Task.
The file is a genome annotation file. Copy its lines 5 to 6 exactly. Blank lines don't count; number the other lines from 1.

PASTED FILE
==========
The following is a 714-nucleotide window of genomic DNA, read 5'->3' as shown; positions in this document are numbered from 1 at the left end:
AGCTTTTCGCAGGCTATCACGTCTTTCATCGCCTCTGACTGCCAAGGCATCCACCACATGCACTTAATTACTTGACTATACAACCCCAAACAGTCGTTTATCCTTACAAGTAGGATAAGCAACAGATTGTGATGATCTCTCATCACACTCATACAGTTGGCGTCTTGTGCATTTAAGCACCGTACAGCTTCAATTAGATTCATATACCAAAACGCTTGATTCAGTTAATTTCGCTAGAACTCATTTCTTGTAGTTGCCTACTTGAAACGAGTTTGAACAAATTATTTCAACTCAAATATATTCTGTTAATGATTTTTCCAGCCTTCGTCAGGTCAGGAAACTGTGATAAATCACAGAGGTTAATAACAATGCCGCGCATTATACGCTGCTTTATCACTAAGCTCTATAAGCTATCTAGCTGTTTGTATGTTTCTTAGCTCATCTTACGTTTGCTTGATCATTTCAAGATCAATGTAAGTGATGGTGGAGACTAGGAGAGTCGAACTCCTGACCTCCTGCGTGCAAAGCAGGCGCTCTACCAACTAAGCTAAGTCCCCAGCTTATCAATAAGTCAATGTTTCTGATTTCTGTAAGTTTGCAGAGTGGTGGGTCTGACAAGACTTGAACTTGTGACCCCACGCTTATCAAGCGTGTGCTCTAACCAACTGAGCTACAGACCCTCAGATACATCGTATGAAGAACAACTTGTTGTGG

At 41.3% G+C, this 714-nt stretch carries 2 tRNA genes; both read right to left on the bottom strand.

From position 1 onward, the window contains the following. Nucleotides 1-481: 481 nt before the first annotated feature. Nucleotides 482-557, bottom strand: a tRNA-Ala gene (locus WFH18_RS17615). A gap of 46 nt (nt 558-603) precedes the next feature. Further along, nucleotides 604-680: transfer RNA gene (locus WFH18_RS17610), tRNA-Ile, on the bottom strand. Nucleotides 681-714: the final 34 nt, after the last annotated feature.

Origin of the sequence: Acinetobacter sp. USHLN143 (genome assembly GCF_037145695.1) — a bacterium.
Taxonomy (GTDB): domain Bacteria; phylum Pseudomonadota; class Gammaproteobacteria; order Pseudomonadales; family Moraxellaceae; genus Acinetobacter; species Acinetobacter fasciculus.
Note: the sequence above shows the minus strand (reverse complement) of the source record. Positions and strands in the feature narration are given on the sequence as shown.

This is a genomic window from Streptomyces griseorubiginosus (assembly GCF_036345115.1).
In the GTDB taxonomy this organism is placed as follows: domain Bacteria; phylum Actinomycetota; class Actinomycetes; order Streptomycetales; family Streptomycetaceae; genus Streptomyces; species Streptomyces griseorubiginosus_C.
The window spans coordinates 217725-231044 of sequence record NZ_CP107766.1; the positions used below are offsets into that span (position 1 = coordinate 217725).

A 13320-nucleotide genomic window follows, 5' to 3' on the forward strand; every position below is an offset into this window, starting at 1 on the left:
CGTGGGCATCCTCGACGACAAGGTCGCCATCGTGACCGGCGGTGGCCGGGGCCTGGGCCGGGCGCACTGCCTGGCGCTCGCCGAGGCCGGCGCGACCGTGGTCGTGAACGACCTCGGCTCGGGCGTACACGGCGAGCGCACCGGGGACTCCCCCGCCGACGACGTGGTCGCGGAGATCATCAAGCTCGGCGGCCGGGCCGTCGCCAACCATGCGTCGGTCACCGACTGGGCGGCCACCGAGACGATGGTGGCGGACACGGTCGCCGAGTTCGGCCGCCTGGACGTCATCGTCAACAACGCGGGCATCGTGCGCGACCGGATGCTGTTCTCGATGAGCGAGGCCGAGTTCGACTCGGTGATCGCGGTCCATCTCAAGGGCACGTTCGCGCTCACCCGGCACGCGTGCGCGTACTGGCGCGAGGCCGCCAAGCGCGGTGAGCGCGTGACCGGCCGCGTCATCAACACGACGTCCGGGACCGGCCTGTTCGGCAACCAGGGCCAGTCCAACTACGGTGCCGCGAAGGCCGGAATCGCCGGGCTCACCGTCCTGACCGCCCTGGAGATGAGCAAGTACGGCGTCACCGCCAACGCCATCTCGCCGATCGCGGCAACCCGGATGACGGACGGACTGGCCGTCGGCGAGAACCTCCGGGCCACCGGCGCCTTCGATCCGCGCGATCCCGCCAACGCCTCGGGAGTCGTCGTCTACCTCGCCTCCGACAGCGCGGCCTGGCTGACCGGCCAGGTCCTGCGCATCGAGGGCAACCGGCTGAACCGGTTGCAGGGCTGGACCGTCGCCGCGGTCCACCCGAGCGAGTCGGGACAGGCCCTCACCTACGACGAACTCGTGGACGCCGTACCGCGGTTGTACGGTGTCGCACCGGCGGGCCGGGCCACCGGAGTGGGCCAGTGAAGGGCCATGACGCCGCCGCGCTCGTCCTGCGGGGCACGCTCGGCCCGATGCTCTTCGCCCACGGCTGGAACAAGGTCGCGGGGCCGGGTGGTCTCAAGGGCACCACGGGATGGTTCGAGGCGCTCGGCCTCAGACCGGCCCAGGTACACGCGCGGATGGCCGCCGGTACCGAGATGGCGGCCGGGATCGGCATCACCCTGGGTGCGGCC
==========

Origin of the sequence: Acinetobacter sp. USHLN143 (genome assembly GCF_037145695.1) — a bacterium.
Taxonomy (GTDB): domain Bacteria; phylum Pseudomonadota; class Gammaproteobacteria; order Pseudomonadales; family Moraxellaceae; genus Acinetobacter; species Acinetobacter fasciculus.